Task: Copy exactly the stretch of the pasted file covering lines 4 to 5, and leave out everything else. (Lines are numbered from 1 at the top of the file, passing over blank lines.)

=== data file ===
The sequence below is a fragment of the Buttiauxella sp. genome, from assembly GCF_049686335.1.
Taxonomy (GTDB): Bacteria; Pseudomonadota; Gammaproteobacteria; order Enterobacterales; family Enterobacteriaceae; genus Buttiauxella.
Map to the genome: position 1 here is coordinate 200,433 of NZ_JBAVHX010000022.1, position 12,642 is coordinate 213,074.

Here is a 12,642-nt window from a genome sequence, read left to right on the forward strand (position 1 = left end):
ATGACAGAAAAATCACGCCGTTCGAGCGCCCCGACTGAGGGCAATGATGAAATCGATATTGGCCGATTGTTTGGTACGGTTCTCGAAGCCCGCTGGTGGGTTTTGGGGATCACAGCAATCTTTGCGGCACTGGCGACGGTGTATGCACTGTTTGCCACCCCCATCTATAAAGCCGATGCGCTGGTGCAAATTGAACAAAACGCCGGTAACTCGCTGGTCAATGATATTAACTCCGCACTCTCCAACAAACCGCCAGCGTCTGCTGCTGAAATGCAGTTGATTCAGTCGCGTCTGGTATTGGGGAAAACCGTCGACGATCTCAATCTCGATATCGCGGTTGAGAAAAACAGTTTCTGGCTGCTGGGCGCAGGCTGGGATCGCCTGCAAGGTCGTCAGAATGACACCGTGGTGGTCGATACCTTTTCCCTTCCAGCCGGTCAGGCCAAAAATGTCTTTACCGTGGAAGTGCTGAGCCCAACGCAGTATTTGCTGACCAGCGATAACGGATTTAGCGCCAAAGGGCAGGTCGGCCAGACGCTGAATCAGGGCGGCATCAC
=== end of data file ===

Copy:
Here is a 12,642-nt window from a genome sequence, read left to right on the forward strand (position 1 = left end):
ATGACAGAAAAATCACGCCGTTCGAGCGCCCCGACTGAGGGCAATGATGAAATCGATATTGGCCGATTGTTTGGTACGGTTCTCGAAGCCCGCTGGTGGGTTTTGGGGATCACAGCAATCTTTGCGGCACTGGCGACGGTGTATGCACTGTTTGCCACCCCCATCTATAAAGCCGATGCGCTGGTGCAAATTGAACAAAACGCCGGTAACTCGCTGGTCAATGATATTAACTCCGCACTCTCCAACAAACCGCCAGCGTCTGCTGCTGAAATGCAGTTGATTCAGTCGCGTCTGGTATTGGGGAAAACCGTCGACGATCTCAATCTCGATATCGCGGTTGAGAAAAACAGTTTCTGGCTGCTGGGCGCAGGCTGGGATCGCCTGCAAGGTCGTCAGAATGACACCGTGGTGGTCGATACCTTTTCCCTTCCAGCCGGTCAGGCCAAAAATGTCTTTACCGTGGAAGTGCTGAGCCCAACGCAGTATTTGCTGACCAGCGATAACGGATTTAGCGCCAAAGGGCAGGTCGGCCAGACGCTGAATCAGGGCGGCATCAC